The City of Calgary keeps records of its known LSLs on the public side and is responsible for replacing them. As of 2018, city records showed there were 551 LSLs, mostly located in the inner city. The city mails letters annually to addresses with known or suspected LSLs.
For more information, contact the city’s 311 operator or the water services department online at Calgary.ca.
The city does not keep records of known LSLs on private property, and homeowners are responsible for the section of service line on their property. To check your service line, look for the pipe entering your home in your basement, garage or crawl space. If you have a water meter, check the pipe feeding into the meter from the ground. You can do a visual inspection for lead, as described above.
You can also ask a plumber or home inspector to check for you.
How do I get my drinking water tested for lead?
EPCOR provides Edmonton residents with free lead tests.
Private accredited laboratories will test household drinking water for lead for a fee that is typically between $35 and $75. A list of accredited labs can be found on the Canadian Association for Laboratory Accreditation (CALA) website.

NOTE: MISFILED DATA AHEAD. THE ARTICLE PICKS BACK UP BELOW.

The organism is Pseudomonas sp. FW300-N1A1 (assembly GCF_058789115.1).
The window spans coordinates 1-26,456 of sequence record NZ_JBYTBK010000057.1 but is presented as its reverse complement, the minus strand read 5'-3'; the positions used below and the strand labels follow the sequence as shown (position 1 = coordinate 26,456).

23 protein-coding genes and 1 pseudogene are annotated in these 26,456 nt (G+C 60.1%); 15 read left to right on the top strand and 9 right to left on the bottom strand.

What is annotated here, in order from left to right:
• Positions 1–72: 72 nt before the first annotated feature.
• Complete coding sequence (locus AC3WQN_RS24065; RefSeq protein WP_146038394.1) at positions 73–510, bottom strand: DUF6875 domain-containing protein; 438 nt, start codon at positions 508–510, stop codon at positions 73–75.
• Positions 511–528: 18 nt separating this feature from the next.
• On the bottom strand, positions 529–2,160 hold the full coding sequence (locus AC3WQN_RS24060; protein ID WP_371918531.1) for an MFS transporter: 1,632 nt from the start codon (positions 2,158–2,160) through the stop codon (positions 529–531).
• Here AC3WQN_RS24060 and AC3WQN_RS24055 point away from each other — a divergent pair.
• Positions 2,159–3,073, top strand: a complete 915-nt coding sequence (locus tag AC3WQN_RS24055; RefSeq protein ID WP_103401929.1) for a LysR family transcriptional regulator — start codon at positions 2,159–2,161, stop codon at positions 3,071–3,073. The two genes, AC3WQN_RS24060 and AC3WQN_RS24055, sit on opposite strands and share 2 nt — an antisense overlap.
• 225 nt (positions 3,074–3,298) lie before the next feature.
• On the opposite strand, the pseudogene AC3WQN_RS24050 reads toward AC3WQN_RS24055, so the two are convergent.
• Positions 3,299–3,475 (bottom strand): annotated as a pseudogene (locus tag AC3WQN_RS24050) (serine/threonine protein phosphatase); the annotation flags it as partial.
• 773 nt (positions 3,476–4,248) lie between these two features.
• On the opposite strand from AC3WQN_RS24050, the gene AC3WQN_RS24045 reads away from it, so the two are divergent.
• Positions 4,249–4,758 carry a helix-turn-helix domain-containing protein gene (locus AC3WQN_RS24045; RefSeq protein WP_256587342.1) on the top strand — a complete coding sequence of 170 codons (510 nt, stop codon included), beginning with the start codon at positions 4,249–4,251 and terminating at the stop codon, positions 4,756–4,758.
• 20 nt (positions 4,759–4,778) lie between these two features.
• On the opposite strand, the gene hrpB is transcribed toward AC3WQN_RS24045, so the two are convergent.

To measure the maximum amount of lead your family may be exposed to, sample the water after a minimum six-hour stagnation period, during which no faucets or showers in the building have been used or toilets flushed — usually first thing in the morning or after returning from work. Lead leaching is highest in July and August when the pipes are warmest.
In a year-long investigation by nine universities and 10 media organizations, including Global News and Concordia University’s Institute for Investigative Journalism, we followed a three-sample method. After a six-hour stagnation, the kitchen tap was turned on at high pressure and the first sample collected immediately. The second sample was collected after the water had run for 45 seconds, and the third sample was collected after the water had run for two minutes.
Test completed. How do I interpret the results?